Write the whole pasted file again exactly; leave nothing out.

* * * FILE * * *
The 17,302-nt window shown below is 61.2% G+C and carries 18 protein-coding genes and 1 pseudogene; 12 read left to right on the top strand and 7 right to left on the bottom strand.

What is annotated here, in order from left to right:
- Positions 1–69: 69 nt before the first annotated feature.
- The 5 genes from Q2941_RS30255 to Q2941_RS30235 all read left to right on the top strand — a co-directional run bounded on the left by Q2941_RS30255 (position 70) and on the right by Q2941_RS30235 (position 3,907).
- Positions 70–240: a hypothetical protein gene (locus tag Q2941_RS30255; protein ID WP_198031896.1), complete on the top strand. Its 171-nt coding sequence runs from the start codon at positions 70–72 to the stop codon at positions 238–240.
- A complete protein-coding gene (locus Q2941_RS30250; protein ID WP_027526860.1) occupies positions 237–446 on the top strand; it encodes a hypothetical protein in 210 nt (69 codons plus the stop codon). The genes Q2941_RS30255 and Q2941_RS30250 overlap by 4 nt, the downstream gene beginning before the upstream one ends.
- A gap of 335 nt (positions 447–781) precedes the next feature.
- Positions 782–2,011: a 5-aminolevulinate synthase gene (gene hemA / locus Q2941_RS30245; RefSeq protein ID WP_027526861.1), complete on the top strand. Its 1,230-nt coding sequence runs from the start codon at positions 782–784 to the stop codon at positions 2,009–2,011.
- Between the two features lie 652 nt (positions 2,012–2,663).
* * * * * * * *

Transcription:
The 17,302-nt window shown below is 61.2% G+C and carries 18 protein-coding genes and 1 pseudogene; 12 read left to right on the top strand and 7 right to left on the bottom strand.

What is annotated here, in order from left to right:
- Positions 1–69: 69 nt before the first annotated feature.
- The 5 genes from Q2941_RS30255 to Q2941_RS30235 all read left to right on the top strand — a co-directional run bounded on the left by Q2941_RS30255 (position 70) and on the right by Q2941_RS30235 (position 3,907).
- Positions 70–240: a hypothetical protein gene (locus tag Q2941_RS30255; protein ID WP_198031896.1), complete on the top strand. Its 171-nt coding sequence runs from the start codon at positions 70–72 to the stop codon at positions 238–240.
- A complete protein-coding gene (locus Q2941_RS30250; protein ID WP_027526860.1) occupies positions 237–446 on the top strand; it encodes a hypothetical protein in 210 nt (69 codons plus the stop codon). The genes Q2941_RS30255 and Q2941_RS30250 overlap by 4 nt, the downstream gene beginning before the upstream one ends.
- A gap of 335 nt (positions 447–781) precedes the next feature.
- Positions 782–2,011: a 5-aminolevulinate synthase gene (gene hemA / locus Q2941_RS30245; RefSeq protein ID WP_027526861.1), complete on the top strand. Its 1,230-nt coding sequence runs from the start codon at positions 782–784 to the stop codon at positions 2,009–2,011.
- Between the two features lie 652 nt (positions 2,012–2,663).